Schools reopening with new rules for lunch breaks and drop offs

A phased reopening of schools at the start of June will go ahead as planned in England, the Prime Minister has said.

In a statement this afternoon, which is likely to anger some teachers, parents and unions across Merseyside, Boris Johnson indicated he was pressing ahead with his controversial plan.

At the daily press briefing, the Prime Minister stated the intention was for primary schools in England to open more widely on June 1, but acknowledged it "may not be possible" for all schools.

He said: "This is going to be tough," while thanking teachers and staff who had worked to keep schools operating for the children of key workers and for vulnerable pupils so far during the two months of lockdown.

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Mr Johnson added: "What we will do is make sure that we stagger things and we pace things and we work directly with you, with local authorities, to make sure that there is a plan."

"Protective measures" would be unveiled, he said, including reducing the size of classes and keeping children in small groups.

Also outlined was staggered break and lunchtimes, along with drop-offs and pick-ups, using outdoor space, increased cleaning, and reducing the sharing of items.

Testing for children, their families and staff would be available if they displayed coronavirus symptoms, it was said.

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Liverpool Council was one of the first local authorities to say it does not intend to open schools in line with the government timetable – with dozens of others following suit.

Wirral Council has told schools they can ignore the government’s demand if they think it is not in the best interest of children.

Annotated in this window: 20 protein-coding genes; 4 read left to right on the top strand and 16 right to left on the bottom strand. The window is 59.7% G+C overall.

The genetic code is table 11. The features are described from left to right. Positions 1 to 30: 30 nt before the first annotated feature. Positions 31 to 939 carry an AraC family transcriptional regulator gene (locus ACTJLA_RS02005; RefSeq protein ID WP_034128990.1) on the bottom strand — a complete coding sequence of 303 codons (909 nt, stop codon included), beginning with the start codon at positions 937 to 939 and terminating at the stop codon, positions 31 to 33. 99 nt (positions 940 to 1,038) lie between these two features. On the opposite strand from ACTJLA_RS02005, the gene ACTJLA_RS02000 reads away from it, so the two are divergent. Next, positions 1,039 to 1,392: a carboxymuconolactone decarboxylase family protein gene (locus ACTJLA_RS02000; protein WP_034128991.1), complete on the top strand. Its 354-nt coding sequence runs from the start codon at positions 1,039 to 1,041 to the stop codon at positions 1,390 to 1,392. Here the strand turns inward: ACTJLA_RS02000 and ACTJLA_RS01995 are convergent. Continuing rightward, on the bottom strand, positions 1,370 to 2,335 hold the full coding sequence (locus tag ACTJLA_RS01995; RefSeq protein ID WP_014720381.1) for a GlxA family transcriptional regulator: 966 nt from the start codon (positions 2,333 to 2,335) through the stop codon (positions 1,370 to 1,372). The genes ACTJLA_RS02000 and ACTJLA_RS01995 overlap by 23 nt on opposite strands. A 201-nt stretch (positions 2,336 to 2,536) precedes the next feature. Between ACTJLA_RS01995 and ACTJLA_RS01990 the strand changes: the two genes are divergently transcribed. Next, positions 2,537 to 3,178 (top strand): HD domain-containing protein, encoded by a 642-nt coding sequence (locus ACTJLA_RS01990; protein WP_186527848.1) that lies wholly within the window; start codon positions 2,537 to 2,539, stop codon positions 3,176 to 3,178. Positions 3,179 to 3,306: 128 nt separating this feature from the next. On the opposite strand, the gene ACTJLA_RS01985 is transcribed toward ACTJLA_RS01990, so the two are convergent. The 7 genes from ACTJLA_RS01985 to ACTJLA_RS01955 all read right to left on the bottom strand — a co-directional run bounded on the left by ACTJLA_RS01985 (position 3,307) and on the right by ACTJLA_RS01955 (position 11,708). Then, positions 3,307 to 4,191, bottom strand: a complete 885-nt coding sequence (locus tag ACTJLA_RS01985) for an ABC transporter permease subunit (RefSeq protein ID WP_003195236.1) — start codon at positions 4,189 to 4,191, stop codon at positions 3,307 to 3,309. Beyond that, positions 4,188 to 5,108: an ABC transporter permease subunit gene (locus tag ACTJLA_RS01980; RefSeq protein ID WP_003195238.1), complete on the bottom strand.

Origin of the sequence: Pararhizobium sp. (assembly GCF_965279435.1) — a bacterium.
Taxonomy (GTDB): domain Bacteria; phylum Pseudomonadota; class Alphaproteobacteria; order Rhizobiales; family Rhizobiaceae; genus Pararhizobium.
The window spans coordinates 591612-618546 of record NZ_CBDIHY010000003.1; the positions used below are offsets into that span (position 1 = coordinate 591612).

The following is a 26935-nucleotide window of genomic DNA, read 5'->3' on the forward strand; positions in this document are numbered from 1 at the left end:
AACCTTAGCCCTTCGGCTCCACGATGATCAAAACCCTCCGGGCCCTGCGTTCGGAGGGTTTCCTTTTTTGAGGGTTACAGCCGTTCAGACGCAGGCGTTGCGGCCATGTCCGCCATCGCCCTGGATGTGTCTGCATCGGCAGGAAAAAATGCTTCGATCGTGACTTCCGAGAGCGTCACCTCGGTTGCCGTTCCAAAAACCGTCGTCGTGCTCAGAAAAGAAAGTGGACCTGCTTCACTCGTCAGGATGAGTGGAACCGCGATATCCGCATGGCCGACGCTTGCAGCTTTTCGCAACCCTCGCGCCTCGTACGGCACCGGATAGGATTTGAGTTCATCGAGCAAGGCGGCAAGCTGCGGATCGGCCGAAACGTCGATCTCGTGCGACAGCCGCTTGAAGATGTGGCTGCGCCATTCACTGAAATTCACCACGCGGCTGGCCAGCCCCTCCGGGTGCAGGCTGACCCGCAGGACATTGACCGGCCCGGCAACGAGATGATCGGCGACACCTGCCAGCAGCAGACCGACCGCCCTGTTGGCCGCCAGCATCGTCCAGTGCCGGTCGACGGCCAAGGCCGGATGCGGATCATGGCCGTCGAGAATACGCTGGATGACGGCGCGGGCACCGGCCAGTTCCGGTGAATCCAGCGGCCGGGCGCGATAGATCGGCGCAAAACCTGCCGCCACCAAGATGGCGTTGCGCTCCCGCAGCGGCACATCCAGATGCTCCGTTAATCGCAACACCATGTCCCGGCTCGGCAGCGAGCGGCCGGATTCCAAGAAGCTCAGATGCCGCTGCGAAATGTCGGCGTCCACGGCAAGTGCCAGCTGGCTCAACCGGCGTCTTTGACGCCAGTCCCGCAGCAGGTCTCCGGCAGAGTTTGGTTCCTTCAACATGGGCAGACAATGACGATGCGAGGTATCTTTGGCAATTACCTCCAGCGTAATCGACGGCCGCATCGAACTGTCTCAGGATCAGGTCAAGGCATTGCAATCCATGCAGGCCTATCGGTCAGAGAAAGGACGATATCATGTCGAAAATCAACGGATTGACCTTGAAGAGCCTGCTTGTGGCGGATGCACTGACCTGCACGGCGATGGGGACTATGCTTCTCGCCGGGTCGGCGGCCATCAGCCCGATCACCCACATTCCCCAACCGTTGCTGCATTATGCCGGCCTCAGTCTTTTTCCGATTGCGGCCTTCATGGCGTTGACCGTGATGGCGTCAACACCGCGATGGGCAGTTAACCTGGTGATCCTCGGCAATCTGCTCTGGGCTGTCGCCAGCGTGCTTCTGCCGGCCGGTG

At the end of last week, parents and councillors called on Knowsley Council to prevent the borough’s schools from reopening on June 1.

The council has already said it will prioritise safety over speed in deciding when schools will reopen, but some are lobbying for the local authority to take a firmer line and keep the schools shut to all except vulnerable children and children of key workers.

Dominic Cummings

Sefton Council is looking to open schools on June 15.

Today, Mr Johnson turned to the issue of schools after defending his special adviser Dominic Cummings for driving hundreds of miles from London to Durham, and suggesting he "acted responsibly".

The verdict, which appears to suggest the aide's job is safe, was met with widespread disbelief across the UK.

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Addressing the issue of schools, Mr Johnson said the key to fully reopening schools by September "at the very latest" is to "keep pushing down" the coronavirus R value – the rate at which the disease is transmitted.

The Tory boss added: "That is going to be the most effective way to ensure that not just our schools but all our economy is ready to go back as fast as possible.

"..I acknowledge that the June 1 opening may not be possible for all schools but the government will continue to support and work with the sector so that any schools experiencing difficulties are able to open more widely as soon as possible."

Mayor of Liverpool Joe Anderson who opposes the June 1 school opening plan

He added: "We then intend from June 15 for secondary schools to provide some contact for year 10 and year 12 students to help them to prepare for exams next year, with up to a quarter of these students in at any point.”

"…the education of children is crucial for their welfare, for their long-term future and for social justice.

“In line with the approach being taken in many other countries, we want to start getting our children back into the classroom in a way that is as manageable and as safe as possible.

“We said we would begin with early years’ settings and reception, year one, and year six in primary schools.”

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Mr Johnson said the government was being "deliberately cautious" and promised to work with teachers and unions.

A final decision will be taken by Thursday.